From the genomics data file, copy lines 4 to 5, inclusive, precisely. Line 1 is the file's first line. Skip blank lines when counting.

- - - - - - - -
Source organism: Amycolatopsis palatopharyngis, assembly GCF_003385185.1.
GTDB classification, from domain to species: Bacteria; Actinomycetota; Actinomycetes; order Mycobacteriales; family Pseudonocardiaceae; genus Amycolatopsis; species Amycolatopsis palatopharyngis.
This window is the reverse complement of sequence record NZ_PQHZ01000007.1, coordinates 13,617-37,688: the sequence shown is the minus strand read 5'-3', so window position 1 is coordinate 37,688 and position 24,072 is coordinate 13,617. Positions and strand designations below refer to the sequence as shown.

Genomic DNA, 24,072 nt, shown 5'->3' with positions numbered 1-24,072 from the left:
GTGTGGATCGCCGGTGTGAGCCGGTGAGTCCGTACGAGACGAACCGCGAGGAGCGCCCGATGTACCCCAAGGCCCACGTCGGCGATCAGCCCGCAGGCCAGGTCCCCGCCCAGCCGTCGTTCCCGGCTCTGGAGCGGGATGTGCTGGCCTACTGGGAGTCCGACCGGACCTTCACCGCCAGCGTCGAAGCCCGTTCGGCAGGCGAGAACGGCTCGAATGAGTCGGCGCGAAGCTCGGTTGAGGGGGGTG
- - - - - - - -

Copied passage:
Genomic DNA, 24,072 nt, shown 5'->3' with positions numbered 1-24,072 from the left:
GTGTGGATCGCCGGTGTGAGCCGGTGAGTCCGTACGAGACGAACCGCGAGGAGCGCCCGATGTACCCCAAGGCCCACGTCGGCGATCAGCCCGCAGGCCAGGTCCCCGCCCAGCCGTCGTTCCCGGCTCTGGAGCGGGATGTGCTGGCCTACTGGGAGTCCGACCGGACCTTCACCGCCAGCGTCGAAGCCCGTTCGGCAGGCGAGAACGGCTCGAATGAGTCGGCGCGAAGCTCGGTTGAGGGGGGTG